I spent the weekend pleasantly at the southern stronghold of Clan Paine; a fifteenth-century coaching inn in Berkshire owned by my cousin. It is built partly of oak reclaimed from Royal Navy warships of the Age of Sail. No more English place could be imagined. It has been in her branch of our family all my life and it was there her father - then the owner - made the teenaged me a tifoso and today's me a Ferrarista.
Elders visiting from the North told of a rare visit to London. Two ladies dressed in what they called a burka (but more likely an abaya or chador combined with a headscarf) got into a lift with them. They admitted to feelings of fear and were concerned this reaction might be 'racist'.
I feel sorry for older Britons. Most have strived their whole lives to be decent, kind and polite but now live in danger of being told they are wicked because they have not grasped the latest sociological nuance.
In our culture, I told them, fear is a normal psychological response to masks. Long ago, rehearsing a youth theatre production, my drama coach warned me that I must be careful where I fixed my masked gaze. People, she said, find it 'disturbing'. Another masked actor and I (there being nothing crueller than male teenagers) would stand in the wings during each performance selecting the prettiest girl in the audience. During a scene in which we stood for twenty minutes, masked and immobile, we would fix our gazes on her. She always cried. She always left. None lasted more than five minutes.
In other cultures things are different. I assured them that the ladies in their lift had not meant to scare them. I said their reaction was not 'racist', but a cultural response that the routine presence of ladies in hijab would eventually change. They were reassured. They had not thought they were 'racist' and had not wanted to be misperceived.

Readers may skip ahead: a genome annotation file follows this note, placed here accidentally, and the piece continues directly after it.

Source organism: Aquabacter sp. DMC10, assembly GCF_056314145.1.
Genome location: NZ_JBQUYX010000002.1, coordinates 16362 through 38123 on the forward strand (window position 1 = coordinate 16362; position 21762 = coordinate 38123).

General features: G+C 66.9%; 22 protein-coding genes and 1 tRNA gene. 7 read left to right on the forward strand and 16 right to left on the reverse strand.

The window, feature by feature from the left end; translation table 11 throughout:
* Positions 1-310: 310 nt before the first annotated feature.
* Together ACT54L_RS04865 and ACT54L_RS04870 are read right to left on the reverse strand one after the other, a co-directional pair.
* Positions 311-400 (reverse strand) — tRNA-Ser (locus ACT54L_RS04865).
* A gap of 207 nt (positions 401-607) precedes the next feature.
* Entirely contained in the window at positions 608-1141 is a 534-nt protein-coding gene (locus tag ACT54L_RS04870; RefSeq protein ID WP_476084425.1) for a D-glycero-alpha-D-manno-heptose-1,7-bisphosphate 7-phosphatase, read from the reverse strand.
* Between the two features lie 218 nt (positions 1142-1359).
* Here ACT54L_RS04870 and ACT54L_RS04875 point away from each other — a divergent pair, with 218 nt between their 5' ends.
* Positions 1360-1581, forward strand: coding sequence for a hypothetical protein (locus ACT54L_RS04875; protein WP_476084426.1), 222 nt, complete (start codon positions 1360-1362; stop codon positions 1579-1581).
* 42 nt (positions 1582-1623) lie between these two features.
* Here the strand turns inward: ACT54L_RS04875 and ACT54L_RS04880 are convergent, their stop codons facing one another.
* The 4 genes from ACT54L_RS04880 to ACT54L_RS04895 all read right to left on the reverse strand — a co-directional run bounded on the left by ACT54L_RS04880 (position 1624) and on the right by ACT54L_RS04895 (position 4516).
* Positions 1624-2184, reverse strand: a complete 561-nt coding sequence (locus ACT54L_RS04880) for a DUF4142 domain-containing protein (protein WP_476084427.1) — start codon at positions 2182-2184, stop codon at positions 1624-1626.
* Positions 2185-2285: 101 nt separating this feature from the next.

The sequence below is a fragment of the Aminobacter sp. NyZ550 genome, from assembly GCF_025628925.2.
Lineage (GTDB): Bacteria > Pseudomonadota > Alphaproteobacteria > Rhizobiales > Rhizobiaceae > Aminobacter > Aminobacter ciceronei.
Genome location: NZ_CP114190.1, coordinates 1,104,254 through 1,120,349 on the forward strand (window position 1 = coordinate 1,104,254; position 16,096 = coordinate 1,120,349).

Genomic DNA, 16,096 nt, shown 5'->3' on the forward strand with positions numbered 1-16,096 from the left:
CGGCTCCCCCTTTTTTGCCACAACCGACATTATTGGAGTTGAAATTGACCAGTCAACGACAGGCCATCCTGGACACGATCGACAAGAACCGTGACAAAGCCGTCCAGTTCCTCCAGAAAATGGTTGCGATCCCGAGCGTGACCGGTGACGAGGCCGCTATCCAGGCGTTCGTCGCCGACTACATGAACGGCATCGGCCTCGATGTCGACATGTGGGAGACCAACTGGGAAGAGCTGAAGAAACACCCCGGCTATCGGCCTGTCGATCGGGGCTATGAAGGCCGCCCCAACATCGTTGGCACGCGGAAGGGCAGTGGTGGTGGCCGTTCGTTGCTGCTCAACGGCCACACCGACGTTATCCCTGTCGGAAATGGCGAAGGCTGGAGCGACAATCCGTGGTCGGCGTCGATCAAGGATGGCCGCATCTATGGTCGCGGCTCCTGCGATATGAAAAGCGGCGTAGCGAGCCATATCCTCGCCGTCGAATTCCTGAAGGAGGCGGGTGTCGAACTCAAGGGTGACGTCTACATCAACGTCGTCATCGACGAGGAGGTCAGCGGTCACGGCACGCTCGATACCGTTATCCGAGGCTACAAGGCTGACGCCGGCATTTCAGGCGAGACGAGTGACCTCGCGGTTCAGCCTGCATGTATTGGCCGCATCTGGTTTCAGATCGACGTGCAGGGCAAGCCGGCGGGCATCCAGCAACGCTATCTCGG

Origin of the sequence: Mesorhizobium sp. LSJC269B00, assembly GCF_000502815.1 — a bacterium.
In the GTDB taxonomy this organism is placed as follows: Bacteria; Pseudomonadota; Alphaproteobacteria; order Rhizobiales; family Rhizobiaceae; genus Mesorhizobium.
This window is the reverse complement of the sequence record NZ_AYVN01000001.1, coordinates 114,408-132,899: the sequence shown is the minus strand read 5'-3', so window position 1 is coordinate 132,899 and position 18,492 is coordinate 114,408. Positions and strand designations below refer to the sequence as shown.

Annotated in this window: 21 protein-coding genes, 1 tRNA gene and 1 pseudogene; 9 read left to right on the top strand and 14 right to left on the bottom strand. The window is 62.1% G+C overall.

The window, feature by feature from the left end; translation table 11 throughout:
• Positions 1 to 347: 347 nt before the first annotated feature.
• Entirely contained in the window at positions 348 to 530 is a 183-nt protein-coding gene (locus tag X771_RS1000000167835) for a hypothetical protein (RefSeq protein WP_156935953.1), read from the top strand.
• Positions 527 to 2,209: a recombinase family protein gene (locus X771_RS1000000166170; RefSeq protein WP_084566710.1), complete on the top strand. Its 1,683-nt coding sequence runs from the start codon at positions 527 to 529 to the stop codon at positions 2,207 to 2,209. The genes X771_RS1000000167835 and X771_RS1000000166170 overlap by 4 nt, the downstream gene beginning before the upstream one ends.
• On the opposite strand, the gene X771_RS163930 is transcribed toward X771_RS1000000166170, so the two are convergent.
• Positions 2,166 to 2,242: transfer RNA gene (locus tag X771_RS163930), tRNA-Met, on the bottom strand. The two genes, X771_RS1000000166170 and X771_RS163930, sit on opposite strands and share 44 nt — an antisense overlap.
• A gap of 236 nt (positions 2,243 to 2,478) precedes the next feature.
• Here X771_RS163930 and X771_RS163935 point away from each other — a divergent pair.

Someone else suggested Britain should follow the lead of France and ban the hijab. I jokingly replied that if they chose to dress in public as Superman or Wonder Woman they could expect strangers to laugh, neighbours to think them barmy and their friends to tell them so. But, very properly in a free and tolerant society, they would not expect the police to intervene. A lady dressed in hijab was entitled to expect the same reactions from her non-cosplay neighbours; no more and no less.
On my daily constitutional today I wondered how a hijab-wearing Muslim would view my advice to these elderly relatives so keen to respect her culture. Does she know that in our culture her mask inspires fear? Does she care? If she is not prepared to respect the cultural sensitivities of her neighbours, is it fair to expect them to work so hard and so fearfully to respect hers?